It's a morass of regulations and requirements, and everyone's trying to figure out what their exposure is," says Eric Belcher, president and CEO of Cast & Crew Entertainment Services. Adds Mark Goldstein, CEO of Entertainment Partners, which has held 16 seminars to help studios understand ACA: "It's going to be a very big deal."
Determining the exact nature of the new laws has been difficult, given that many ACA terms have yet to be worked out. Hollywood productions, for instance, might find it irksome simply trying to categorize employees as full- or part-time, seasonal or variable, and it's important that they get the classifications right lest they face hefty fines. "ACA is thousands of pages, and it wasn't written with this industry in mind," says Belcher.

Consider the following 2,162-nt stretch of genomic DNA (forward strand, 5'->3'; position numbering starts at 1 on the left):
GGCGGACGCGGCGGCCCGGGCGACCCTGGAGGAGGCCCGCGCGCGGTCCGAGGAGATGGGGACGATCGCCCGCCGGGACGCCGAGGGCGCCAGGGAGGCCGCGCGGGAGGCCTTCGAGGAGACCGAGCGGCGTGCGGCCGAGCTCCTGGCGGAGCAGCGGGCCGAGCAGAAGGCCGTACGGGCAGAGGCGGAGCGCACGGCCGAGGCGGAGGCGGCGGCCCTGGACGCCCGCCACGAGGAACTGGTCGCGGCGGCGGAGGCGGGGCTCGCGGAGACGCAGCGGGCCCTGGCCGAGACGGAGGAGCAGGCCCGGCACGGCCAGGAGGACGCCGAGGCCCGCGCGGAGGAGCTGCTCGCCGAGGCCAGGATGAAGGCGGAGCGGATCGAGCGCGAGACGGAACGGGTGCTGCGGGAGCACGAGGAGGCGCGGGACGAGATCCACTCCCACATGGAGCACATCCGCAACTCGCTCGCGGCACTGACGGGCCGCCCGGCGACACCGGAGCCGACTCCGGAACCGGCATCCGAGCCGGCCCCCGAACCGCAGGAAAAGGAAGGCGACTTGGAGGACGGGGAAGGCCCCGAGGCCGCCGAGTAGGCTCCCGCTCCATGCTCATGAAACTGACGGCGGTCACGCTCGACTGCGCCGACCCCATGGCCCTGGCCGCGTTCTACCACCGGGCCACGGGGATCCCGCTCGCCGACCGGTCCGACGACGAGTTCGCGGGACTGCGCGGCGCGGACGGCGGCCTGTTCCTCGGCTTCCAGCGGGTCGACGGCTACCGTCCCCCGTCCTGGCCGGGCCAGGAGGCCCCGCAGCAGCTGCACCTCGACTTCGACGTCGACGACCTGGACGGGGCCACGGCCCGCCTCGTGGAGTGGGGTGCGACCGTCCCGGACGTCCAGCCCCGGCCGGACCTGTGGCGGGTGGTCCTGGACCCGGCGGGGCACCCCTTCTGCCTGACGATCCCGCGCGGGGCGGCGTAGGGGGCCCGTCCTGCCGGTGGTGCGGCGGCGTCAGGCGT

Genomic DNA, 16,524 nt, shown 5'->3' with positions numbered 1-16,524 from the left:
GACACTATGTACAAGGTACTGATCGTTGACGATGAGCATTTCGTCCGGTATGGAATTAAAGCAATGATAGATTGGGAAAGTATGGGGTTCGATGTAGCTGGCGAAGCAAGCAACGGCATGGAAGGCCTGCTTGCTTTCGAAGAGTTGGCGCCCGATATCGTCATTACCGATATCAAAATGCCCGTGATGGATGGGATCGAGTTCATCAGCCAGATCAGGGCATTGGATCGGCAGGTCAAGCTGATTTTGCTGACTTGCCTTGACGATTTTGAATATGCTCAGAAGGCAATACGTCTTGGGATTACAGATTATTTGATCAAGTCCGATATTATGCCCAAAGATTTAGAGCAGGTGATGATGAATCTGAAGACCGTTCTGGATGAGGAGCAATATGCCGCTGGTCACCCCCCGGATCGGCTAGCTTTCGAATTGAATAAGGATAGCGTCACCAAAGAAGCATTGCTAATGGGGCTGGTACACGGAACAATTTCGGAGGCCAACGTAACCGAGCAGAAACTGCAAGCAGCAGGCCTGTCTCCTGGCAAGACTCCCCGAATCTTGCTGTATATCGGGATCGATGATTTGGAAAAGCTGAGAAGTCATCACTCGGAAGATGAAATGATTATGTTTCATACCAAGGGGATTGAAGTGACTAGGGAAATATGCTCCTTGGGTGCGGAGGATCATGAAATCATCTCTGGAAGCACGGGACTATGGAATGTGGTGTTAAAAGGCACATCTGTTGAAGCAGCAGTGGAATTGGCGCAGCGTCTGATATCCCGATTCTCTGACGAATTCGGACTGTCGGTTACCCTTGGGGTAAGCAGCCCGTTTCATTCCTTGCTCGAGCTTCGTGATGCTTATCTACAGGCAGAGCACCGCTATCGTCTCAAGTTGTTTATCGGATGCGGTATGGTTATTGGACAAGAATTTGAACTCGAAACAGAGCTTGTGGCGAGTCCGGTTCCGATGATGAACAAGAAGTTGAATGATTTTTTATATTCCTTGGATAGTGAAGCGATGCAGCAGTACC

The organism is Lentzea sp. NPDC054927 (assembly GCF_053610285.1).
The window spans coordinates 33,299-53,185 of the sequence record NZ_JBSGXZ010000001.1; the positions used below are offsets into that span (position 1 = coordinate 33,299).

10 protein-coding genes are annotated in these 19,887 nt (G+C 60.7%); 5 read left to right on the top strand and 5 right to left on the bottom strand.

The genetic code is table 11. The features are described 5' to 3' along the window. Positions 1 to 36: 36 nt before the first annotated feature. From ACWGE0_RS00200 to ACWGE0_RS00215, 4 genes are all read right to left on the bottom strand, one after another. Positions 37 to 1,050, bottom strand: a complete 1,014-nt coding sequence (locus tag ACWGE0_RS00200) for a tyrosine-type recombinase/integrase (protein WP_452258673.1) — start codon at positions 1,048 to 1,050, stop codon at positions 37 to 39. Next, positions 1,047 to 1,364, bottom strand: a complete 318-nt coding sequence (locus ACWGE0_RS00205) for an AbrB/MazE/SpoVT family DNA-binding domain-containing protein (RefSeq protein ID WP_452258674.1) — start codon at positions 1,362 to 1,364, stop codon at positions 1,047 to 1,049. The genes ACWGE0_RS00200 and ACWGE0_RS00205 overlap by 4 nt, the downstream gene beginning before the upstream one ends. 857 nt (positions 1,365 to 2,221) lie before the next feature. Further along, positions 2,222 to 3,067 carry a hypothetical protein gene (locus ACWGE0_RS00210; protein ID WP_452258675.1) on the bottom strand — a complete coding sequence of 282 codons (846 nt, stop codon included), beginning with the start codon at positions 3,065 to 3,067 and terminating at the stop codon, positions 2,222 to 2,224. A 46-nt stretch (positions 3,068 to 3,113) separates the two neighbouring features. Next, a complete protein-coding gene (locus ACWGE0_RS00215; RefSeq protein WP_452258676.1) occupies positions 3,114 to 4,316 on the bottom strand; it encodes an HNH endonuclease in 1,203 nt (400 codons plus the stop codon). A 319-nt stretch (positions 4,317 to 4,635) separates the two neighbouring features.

One of the unintended consequences, say some industry insiders, is that it could lead to productions running to foreign countries, given that ACA doesn't apply to U.S. citizens working abroad. Some also say the number of production days in the U.S. are likely to be cut due to ACA because there's a 90-day waiting period before productions must either pay a penalty or offer health insurance to full-time workers. That rule provides big incentives for a production to wrap in less than three months. While big-budget movies and season-long TV shows might not have such a luxury, smaller films or TV pilots could easily rush their schedules to make sure they come in at under 90 days.
"Do I expect the cost of doing business to go up? Yes, I do," says Mike Rose, CEO of Ease Entertainment Services.
Katie Pavlich is the Editor at Townhall.com. Follow her on Twitter @katiepavlich. She is a New York Times Best Selling author. Her latest book Assault and Flattery: The Truth About the Left and Their War on Women, was published on July 8, 2014.
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